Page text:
Personally, I'm a big proponent of magic as a biathlon between deck construction and deck playing. I don't think anyone can really master a deck without having spent time building it. Hence, I intentionally made the guide open-ended, so that you can customize the deck to your budget, meta, and preferences. Simply put, there is no ideal list, especially since so much of the effectiveness is going to depend on how your opponents react to you plays. Is loam engine too scary and threatening, or is it fine? Depends entirely on the power level of your opponents, and how they react to what you're doing - and how they view you specifically. There's no way I could make a list that works optimally for all players and metas. You can copy one of my example lists, or (as I'd suggest) build your own. Maybe start with a budget version and try out cards as you get a feel for how you want the deck to play, if you want to jump in.

    Ah, yes that's just an earlier version of the deck. I build and disassemble decks constantly, so sometimes I'll revisit a deck after I've long since disassembled it. In Phelddagrif's case, I came back to it a couple times, before finally making a permanent version which is now separate from the normal deck churn I go through, though I still tinker with it from time to time, and evaluate new cards in regards to the deck. Right now I've got a lot of new legends I'm brewing with, though, so I haven't played Phelddagrif much recently. I've made ~10 decks in the past month, and am working on 4.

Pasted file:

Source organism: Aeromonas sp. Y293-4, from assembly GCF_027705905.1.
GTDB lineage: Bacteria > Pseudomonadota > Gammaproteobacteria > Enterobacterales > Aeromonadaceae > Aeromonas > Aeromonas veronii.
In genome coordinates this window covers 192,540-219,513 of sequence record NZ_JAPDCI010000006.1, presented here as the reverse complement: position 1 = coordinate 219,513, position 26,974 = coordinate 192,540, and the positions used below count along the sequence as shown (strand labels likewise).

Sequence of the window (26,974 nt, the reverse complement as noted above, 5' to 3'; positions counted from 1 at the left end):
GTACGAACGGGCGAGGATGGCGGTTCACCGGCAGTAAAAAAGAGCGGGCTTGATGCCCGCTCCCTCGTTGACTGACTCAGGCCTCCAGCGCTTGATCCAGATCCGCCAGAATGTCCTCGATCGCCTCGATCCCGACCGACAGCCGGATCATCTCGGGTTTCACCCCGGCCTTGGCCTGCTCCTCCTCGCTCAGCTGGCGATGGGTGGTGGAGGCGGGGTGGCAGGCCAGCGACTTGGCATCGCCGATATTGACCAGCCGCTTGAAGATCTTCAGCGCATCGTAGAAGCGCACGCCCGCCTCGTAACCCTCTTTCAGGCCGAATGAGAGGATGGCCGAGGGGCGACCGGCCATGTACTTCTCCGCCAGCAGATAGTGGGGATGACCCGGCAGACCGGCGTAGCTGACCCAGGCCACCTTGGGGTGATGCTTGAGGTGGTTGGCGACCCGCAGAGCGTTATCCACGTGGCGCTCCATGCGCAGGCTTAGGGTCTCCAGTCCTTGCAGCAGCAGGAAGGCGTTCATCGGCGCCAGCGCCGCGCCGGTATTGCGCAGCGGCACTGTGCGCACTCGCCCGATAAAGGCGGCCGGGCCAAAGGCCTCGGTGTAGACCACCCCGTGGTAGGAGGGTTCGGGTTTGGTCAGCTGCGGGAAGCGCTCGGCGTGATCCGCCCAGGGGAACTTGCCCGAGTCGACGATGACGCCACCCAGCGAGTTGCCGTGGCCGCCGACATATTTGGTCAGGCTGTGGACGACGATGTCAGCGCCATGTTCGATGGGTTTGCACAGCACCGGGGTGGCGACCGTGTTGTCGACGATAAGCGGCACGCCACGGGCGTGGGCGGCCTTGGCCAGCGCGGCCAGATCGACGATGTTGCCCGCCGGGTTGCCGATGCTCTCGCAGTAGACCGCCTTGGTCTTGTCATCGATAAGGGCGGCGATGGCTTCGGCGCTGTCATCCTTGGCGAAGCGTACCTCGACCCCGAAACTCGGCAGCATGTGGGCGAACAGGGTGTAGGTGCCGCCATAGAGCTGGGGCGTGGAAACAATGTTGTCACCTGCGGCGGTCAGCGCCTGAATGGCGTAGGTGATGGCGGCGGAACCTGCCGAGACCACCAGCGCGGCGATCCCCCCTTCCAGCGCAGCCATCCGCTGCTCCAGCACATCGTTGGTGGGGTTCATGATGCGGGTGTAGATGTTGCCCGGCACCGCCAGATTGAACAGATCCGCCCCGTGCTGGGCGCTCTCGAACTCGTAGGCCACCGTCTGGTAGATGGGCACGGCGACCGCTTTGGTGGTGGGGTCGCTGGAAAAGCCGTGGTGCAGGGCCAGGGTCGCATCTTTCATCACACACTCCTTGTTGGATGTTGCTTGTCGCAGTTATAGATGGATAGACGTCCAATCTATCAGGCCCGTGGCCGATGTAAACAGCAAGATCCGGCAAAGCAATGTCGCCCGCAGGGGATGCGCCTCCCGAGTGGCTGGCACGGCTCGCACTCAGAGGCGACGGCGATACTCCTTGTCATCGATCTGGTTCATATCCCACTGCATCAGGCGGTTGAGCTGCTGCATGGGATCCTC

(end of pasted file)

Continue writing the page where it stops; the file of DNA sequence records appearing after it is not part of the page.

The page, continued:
Search for Azcanta is one I'm trying out. I think it can work, but it requires judicious usage - for example, not activating it if you already have a full grip. It's an effect I really like, so I'm doing my best to make it work. Whether you can "sell" it is up to you and your meta.

    Intuition is incredibly powerful, as an instant-speed tutor. Fetching loam engine is a powerful piece of that, but also it's ability to reliably fetch a board wipe or counterspell, while dumping two cards into the graveyard, is really useful. With Phelddagrif's ability to "pay" people, it's almost always a 3 mana tutor with upside.

    LFTL: you can use it just for fetches, that'd be a pretty tame use for the card. That might be worth doing if you want to keep its threat level low.